The Lawletter Vol 41 No 10
The average layperson might assume that digital music files (i.e., songs purchased from services such as iTunes and Amazon) can be passed by will or intestate succession. This is certainly true for music recorded onto physical media, such as CDs. However, the law currently treats digital files differently, given (a) the manner in which digital music is purchased, (b) the use of multiple digital files when accessing digital music files, and (c) the perishable nature of nondigital media.
Because most consumers never read the "Terms & Conditions" agreements when purchasing digital music, they may be surprised to learn that when buying a song from iTunes or Amazon, the purchaser is not granted ownership of the downloaded song file, but merely acquires a nontransferable license to use the file on the purchaser’s device for the contract duration. Thus, by contract, such files cannot pass at the death of the purchaser, as the usage license is nontransferable to other persons.
Digital music services have justified the new ownership regime based upon the manner in which digital music is accessed and played, as well as the non-perishability of digital files. Digital music providers argue that the digital file is necessarily "copied" each time it is accessed from the purchaser's device, the "cloud," or when streamed from the service-provider, so that the seller rightfully structures consumer access of the purchased music files as a personal, non-transferable license to access such usage "copies" during the term of the contract.
In comparison, a CD contains one particular copy of the song, such that the material object containing the recording can properly be owned by the purchaser as well as sold to another via the "first sale" doctrine. The one federal court that has addressed the applicability of the traditional "first sale" doctrine in regards to digital media held that digital music files could not be sold, because the sale would by necessity require the transfer and copy of the copyright-protected computer code to some new device, a transfer prohibited under the license agreement. See Capitol Records, LLC v. ReDigi Inc., 934 F. Supp. 2d 640 (S.D.N.Y. 2013). The court also observed that "first sale" should not apply to digital audio files because such files do not physically degrade like traditional music media.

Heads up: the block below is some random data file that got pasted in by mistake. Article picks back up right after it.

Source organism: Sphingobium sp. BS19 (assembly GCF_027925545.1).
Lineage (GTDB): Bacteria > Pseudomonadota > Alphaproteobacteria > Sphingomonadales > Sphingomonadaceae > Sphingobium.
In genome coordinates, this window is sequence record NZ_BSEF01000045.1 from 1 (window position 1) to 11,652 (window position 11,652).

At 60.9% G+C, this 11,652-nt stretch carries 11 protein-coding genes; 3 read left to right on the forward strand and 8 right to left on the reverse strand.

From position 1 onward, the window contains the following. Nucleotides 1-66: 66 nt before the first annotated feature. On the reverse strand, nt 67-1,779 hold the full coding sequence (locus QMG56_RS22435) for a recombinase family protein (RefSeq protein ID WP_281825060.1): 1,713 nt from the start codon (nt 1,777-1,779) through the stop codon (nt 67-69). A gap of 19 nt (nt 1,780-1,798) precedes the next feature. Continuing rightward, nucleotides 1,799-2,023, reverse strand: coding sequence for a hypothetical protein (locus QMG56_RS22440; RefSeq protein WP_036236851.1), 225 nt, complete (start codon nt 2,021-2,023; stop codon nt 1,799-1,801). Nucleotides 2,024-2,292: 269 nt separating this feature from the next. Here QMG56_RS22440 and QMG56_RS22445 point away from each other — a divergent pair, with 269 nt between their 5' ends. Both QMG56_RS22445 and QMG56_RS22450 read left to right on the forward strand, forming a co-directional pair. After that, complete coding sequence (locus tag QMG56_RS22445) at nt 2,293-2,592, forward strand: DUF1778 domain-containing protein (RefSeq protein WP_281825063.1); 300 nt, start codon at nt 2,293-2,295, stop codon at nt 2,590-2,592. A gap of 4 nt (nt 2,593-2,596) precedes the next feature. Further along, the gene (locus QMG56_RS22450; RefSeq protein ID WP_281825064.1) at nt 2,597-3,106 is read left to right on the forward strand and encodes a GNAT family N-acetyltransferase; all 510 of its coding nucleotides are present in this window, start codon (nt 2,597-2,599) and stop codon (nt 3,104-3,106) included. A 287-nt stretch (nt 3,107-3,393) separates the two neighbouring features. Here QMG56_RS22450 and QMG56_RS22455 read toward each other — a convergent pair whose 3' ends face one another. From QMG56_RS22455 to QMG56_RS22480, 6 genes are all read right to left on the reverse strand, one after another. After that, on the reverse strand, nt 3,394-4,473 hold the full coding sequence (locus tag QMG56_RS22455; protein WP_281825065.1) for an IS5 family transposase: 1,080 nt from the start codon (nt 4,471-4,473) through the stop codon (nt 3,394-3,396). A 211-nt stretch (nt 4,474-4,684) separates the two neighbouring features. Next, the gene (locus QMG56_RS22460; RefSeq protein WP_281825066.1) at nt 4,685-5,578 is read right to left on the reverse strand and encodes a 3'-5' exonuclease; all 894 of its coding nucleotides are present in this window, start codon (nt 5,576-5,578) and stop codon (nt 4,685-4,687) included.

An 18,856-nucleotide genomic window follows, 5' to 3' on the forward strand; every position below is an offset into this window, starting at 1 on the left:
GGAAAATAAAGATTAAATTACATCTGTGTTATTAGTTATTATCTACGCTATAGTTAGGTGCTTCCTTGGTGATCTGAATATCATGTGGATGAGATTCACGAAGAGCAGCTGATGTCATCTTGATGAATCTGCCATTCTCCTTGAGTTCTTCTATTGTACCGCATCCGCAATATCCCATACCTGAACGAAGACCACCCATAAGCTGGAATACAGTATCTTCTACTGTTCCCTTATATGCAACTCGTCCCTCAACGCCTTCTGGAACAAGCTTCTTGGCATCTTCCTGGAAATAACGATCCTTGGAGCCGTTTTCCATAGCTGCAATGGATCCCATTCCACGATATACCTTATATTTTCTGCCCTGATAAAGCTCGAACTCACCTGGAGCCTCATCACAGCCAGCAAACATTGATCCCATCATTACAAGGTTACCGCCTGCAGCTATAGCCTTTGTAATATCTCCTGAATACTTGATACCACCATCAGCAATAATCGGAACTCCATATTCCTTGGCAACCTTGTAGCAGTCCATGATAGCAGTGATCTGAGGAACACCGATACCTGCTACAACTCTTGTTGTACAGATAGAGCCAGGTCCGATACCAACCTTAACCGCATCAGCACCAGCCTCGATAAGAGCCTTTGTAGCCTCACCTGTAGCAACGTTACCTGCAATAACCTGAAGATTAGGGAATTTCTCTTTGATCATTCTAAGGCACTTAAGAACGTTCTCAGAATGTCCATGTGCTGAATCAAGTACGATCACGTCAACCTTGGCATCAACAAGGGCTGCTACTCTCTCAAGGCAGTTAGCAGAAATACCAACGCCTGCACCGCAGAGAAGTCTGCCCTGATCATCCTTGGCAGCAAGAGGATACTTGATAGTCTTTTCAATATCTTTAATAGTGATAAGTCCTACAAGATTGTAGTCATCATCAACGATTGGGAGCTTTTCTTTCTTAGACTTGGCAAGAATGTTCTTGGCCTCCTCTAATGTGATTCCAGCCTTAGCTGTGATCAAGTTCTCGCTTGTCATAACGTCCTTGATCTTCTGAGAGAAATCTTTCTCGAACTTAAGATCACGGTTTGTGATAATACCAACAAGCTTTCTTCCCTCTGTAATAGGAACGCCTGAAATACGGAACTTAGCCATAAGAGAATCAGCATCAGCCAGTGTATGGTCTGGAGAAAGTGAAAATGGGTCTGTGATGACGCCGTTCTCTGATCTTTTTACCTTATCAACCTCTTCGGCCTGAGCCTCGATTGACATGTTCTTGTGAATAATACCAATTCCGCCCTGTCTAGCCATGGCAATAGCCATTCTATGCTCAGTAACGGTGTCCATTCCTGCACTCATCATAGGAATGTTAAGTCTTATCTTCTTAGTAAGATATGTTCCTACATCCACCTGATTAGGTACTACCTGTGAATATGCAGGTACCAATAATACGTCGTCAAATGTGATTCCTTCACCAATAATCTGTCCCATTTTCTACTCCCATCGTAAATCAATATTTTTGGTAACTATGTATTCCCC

At least one state legislature is considering a bill that would prohibit digital media providers from including contract terms that limit the right of purchasers to transfer their digital media accounts to their will beneficiaries or intestate heirs and mandates that digital media providers provide the decedent's I.D. and password for digital media accounts so these can be transferred to the rightful at-death takers. See S.B. 641, 28th Leg. (Haw. 2015) (adjourned sine die). Major industry representative The Motion Picture Association of America, Inc., filed a letter in opposition to the bill, arguing that such at-death transfer of digital media accounts violates federal copyright law (i.e., that each use or transfer of a digital media file from any device necessitates that new copies be created, copies that must be controlled by the copyright holder), characterizing the transfer of such a decedent's digital files at death as the personal representative's distribution of unauthorized copies of the subject digital media files.
While the current contractual licensing regime prevents the inheritability of such digital media files, the structure could change if courts determine that digital media should not be treated differently from traditional hard-copy media formats or if state legislatures enact new laws empowering digital media consumers to pass their digital media files at death, laws necessarily curtailing digital media providers from contractually mandating solely a license-based usage regime.